(Reuters) – Meek Mill, a rapper who has become an advocate for reform of the U.S. criminal justice system, is entitled to a new trial on drugs and weapon charges that have kept him on probation for a decade, a Pennsylvania appeals court ruled on Wednesday.
FILE PHOTO: Rapper Meek Mill departs after lawyers from both sides made a brief statement to the judge in a retrial hearing in court in Philadelphia, Pennsylvania, U.S. July 16, 2019. REUTERS/Bastiaan Slabbers
A three-judge Pennsylvania Superior Court panel agreed that Philadelphia Judge Genece Brinkley, who presided over a 2008 trial that resulted in his conviction, was no longer impartial, as Meek Mill’s attorneys have argued. It ordered a replacement for Brinkley in the case.
The sole witness against Meek Mill at his 2008 trial was a discredited Philadelphia narcotics squad officer who is no longer with the city’s police force.
“Williams’ right to be tried before an impartial judge is necessary in this case because the trial judge heard highly prejudicial testimony at the first trial, which was a bench trial, and made credibility determinations in favor of a now discredited witness and against Williams,” President Judge Jack A. Panella wrote in an 18-page opinion.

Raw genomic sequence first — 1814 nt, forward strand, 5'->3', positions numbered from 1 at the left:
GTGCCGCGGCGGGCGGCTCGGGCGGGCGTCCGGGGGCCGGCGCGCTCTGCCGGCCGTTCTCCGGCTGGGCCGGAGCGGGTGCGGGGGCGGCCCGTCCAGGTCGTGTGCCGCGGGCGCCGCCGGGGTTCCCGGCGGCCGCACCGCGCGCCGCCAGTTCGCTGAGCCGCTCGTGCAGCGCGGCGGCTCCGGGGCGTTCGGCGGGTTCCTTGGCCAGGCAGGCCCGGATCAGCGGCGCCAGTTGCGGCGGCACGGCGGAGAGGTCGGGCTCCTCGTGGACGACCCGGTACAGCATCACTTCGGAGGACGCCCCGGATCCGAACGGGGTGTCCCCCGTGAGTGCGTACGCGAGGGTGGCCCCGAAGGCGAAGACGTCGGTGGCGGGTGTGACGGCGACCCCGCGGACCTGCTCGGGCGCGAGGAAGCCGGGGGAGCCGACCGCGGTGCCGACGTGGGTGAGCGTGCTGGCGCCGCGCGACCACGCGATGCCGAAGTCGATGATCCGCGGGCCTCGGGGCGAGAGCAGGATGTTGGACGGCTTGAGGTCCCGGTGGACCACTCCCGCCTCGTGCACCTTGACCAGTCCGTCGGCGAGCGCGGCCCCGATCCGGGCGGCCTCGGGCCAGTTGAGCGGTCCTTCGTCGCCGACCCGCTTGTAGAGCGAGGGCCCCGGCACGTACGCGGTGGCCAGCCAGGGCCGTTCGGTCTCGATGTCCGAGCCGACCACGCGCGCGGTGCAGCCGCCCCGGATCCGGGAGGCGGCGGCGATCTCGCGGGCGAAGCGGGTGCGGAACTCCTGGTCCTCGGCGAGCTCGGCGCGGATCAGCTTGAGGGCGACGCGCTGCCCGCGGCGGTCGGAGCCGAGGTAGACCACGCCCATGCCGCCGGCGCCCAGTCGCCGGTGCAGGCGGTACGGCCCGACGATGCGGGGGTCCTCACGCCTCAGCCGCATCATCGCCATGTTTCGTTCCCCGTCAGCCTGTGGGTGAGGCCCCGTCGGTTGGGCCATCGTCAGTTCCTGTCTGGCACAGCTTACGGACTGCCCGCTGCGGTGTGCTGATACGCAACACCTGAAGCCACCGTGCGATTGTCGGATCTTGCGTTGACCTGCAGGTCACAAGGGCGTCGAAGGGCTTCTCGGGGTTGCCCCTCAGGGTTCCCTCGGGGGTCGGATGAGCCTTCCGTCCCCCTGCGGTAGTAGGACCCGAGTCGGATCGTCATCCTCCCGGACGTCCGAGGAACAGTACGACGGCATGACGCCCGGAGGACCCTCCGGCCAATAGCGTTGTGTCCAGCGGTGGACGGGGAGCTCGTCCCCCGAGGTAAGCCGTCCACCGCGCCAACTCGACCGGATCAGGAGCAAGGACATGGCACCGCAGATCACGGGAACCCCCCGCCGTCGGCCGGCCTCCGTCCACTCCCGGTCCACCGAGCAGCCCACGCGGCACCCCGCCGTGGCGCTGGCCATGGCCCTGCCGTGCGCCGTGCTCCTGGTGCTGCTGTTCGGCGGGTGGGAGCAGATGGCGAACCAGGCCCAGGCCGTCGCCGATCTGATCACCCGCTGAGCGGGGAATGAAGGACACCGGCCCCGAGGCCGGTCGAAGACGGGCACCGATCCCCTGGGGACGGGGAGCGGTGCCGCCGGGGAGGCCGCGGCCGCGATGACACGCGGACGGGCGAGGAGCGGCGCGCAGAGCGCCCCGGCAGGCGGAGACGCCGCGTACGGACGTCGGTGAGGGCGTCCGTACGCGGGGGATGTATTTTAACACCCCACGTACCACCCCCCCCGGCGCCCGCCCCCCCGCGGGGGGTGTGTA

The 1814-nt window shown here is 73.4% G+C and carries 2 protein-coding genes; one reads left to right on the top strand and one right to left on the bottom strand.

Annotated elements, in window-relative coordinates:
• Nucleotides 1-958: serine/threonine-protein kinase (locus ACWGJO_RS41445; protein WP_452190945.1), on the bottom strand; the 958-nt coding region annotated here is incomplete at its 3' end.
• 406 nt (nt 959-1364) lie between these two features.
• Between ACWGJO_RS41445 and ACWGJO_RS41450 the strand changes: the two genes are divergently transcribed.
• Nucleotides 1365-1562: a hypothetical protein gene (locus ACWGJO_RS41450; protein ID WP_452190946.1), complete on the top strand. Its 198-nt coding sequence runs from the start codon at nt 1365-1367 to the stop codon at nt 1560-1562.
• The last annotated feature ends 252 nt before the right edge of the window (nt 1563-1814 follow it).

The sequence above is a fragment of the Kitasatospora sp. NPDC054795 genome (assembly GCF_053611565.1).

In November 2017 Brinkley sentenced the rapper to up to four years in prison, saying a pair of arrests violated probation conditions she set following his 2008 convictions. He served five months before the state’s top court granted him bail. (reut.rs/2JQ47Nq)
The arrests, one for dangerous driving while shooting a New York City music video, did not result in convictions.
After the sentence, Meek Mill, whose given name is Robert Williams, became a cause celebre for musicians, celebrities and criminal justice reform campaigners who said his case was typical of a U.S. legal system that treats minorities unjustly. The rapper is African-American.
“I’d like to thank the Pennsylvania Superior Court for overturning my conviction and granting me a new trial,” Mill said on Twitter. “The past 11 years have been mentally and emotionally challenging, but I’m glad that justice prevailed and my clean record has been restored.”
The Philadelphia District Attorney’s Office said in a statement it welcomed the appeals court decision and was reviewing its options regarding a new trial.
A representative for Judge Brinkley did not immediately return calls.
Mill’s song “Going Bad,” on which he collaborated with Drake, hit No. 6 on the U.S. charts this year. His other hit songs include “All Eyes on You” and “Dangerous.”
Reporting by Alex Dobuzinskis in Los Angeles; editing by Steve Orlofsky